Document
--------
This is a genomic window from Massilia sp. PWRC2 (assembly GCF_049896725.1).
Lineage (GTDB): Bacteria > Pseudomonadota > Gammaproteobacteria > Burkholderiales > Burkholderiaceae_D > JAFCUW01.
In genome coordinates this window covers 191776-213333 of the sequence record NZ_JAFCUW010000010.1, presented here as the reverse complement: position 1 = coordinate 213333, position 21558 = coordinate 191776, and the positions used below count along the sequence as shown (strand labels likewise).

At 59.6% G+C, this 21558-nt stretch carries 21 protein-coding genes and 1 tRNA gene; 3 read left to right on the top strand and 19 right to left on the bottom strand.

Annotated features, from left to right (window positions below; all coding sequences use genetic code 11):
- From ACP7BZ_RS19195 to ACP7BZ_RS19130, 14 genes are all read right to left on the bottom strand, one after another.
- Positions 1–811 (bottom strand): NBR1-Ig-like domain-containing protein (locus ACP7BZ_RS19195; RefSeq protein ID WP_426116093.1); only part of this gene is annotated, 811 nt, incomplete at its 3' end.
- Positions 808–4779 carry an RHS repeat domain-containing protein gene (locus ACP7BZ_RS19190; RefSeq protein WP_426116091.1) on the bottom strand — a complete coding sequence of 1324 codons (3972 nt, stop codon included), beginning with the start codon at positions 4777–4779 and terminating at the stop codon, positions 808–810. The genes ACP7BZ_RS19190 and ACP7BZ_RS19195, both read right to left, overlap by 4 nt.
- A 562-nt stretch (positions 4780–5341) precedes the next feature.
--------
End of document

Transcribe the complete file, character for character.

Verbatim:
This is a genomic window from Massilia sp. PWRC2 (assembly GCF_049896725.1).
Lineage (GTDB): Bacteria > Pseudomonadota > Gammaproteobacteria > Burkholderiales > Burkholderiaceae_D > JAFCUW01.
In genome coordinates this window covers 191776-213333 of the sequence record NZ_JAFCUW010000010.1, presented here as the reverse complement: position 1 = coordinate 213333, position 21558 = coordinate 191776, and the positions used below count along the sequence as shown (strand labels likewise).

At 59.6% G+C, this 21558-nt stretch carries 21 protein-coding genes and 1 tRNA gene; 3 read left to right on the top strand and 19 right to left on the bottom strand.

Annotated features, from left to right (window positions below; all coding sequences use genetic code 11):
- From ACP7BZ_RS19195 to ACP7BZ_RS19130, 14 genes are all read right to left on the bottom strand, one after another.
- Positions 1–811 (bottom strand): NBR1-Ig-like domain-containing protein (locus ACP7BZ_RS19195; RefSeq protein ID WP_426116093.1); only part of this gene is annotated, 811 nt, incomplete at its 3' end.
- Positions 808–4779 carry an RHS repeat domain-containing protein gene (locus ACP7BZ_RS19190; RefSeq protein WP_426116091.1) on the bottom strand — a complete coding sequence of 1324 codons (3972 nt, stop codon included), beginning with the start codon at positions 4777–4779 and terminating at the stop codon, positions 808–810. The genes ACP7BZ_RS19190 and ACP7BZ_RS19195, both read right to left, overlap by 4 nt.
- A 562-nt stretch (positions 4780–5341) precedes the next feature.